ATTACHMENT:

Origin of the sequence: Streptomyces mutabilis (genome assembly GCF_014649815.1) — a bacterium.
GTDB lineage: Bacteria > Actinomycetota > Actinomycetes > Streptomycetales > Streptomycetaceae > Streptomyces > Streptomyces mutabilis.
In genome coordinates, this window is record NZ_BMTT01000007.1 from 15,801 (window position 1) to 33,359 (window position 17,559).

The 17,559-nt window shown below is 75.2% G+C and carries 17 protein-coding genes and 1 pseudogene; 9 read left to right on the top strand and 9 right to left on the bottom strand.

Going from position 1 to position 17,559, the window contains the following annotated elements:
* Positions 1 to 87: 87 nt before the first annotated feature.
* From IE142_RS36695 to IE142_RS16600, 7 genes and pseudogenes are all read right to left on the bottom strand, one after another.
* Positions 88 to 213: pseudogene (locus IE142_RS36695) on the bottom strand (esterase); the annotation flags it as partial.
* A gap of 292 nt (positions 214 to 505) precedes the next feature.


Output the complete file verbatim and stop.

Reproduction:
Origin of the sequence: Streptomyces mutabilis (genome assembly GCF_014649815.1) — a bacterium.
GTDB lineage: Bacteria > Actinomycetota > Actinomycetes > Streptomycetales > Streptomycetaceae > Streptomyces > Streptomyces mutabilis.
In genome coordinates, this window is record NZ_BMTT01000007.1 from 15,801 (window position 1) to 33,359 (window position 17,559).

The 17,559-nt window shown below is 75.2% G+C and carries 17 protein-coding genes and 1 pseudogene; 9 read left to right on the top strand and 9 right to left on the bottom strand.

Going from position 1 to position 17,559, the window contains the following annotated elements:
* Positions 1 to 87: 87 nt before the first annotated feature.
* From IE142_RS36695 to IE142_RS16600, 7 genes and pseudogenes are all read right to left on the bottom strand, one after another.
* Positions 88 to 213: pseudogene (locus IE142_RS36695) on the bottom strand (esterase); the annotation flags it as partial.
* A gap of 292 nt (positions 214 to 505) precedes the next feature.